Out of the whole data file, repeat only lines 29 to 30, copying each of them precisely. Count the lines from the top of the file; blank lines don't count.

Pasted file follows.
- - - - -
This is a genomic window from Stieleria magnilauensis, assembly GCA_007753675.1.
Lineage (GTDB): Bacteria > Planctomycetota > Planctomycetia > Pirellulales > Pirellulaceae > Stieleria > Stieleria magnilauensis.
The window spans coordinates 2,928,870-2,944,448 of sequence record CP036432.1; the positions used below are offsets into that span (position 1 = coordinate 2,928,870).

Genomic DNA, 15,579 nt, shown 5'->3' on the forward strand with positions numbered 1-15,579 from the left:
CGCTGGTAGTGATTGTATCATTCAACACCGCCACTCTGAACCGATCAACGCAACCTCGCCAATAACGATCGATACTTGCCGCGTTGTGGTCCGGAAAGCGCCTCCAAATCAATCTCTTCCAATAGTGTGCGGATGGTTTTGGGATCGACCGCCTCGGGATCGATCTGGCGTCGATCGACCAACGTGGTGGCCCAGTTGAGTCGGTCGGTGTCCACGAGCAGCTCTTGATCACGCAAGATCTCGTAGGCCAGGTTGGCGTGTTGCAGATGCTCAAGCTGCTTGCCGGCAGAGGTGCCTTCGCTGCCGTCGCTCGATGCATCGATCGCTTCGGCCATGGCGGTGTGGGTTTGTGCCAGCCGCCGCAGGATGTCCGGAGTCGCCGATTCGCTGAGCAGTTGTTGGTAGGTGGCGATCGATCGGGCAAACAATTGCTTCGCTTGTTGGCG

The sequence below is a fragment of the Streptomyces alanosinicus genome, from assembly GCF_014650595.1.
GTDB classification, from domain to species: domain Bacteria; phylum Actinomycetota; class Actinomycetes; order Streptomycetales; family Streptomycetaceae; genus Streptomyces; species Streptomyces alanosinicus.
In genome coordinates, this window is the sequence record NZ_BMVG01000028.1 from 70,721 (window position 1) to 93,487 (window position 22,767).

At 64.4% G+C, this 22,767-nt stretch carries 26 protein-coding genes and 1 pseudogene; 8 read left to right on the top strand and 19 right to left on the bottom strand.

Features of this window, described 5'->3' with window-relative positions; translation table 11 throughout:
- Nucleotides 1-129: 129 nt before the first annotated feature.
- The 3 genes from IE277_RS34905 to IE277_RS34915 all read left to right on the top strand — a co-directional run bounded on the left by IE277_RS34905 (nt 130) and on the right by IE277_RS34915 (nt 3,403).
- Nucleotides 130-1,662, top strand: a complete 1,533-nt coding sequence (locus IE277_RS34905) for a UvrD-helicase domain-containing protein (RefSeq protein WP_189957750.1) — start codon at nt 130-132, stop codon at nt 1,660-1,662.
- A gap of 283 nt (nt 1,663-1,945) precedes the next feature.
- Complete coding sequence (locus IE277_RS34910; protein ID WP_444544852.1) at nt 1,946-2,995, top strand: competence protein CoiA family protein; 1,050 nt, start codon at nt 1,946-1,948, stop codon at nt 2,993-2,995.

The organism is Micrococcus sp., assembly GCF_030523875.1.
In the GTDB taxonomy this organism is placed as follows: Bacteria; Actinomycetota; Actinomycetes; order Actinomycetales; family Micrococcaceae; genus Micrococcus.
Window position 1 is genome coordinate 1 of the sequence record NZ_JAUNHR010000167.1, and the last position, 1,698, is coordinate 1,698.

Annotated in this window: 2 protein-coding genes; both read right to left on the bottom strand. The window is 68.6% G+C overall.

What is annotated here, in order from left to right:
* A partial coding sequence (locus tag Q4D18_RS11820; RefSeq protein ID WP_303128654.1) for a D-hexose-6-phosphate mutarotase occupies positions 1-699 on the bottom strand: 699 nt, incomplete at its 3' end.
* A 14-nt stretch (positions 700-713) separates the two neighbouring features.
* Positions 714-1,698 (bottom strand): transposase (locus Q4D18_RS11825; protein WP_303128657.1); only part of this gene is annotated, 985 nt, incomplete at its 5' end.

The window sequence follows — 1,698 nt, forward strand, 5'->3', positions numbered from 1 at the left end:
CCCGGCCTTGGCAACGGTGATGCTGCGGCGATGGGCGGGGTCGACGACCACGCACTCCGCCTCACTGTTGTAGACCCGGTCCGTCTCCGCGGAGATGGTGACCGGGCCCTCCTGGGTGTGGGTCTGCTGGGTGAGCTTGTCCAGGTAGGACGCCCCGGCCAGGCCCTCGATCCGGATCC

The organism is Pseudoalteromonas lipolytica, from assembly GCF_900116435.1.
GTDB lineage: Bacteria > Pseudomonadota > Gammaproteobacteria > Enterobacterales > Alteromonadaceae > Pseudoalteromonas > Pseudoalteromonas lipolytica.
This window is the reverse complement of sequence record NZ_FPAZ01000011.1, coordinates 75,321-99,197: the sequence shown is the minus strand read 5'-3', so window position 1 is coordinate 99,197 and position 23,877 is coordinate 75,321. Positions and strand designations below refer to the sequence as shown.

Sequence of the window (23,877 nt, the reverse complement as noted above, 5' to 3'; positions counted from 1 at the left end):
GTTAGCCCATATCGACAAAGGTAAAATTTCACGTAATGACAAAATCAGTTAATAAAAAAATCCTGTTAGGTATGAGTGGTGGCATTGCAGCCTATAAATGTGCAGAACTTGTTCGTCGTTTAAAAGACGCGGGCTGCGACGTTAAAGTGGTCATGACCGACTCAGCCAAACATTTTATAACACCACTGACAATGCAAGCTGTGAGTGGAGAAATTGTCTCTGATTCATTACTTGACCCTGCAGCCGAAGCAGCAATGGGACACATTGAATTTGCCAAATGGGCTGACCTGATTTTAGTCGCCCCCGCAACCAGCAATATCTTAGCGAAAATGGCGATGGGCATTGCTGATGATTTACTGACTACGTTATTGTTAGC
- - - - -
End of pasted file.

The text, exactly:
Sequence of the window (23,877 nt, the reverse complement as noted above, 5' to 3'; positions counted from 1 at the left end):
GTTAGCCCATATCGACAAAGGTAAAATTTCACGTAATGACAAAATCAGTTAATAAAAAAATCCTGTTAGGTATGAGTGGTGGCATTGCAGCCTATAAATGTGCAGAACTTGTTCGTCGTTTAAAAGACGCGGGCTGCGACGTTAAAGTGGTCATGACCGACTCAGCCAAACATTTTATAACACCACTGACAATGCAAGCTGTGAGTGGAGAAATTGTCTCTGATTCATTACTTGACCCTGCAGCCGAAGCAGCAATGGGACACATTGAATTTGCCAAATGGGCTGACCTGATTTTAGTCGCCCCCGCAACCAGCAATATCTTAGCGAAAATGGCGATGGGCATTGCTGATGATTTACTGACTACGTTATTGTTAGC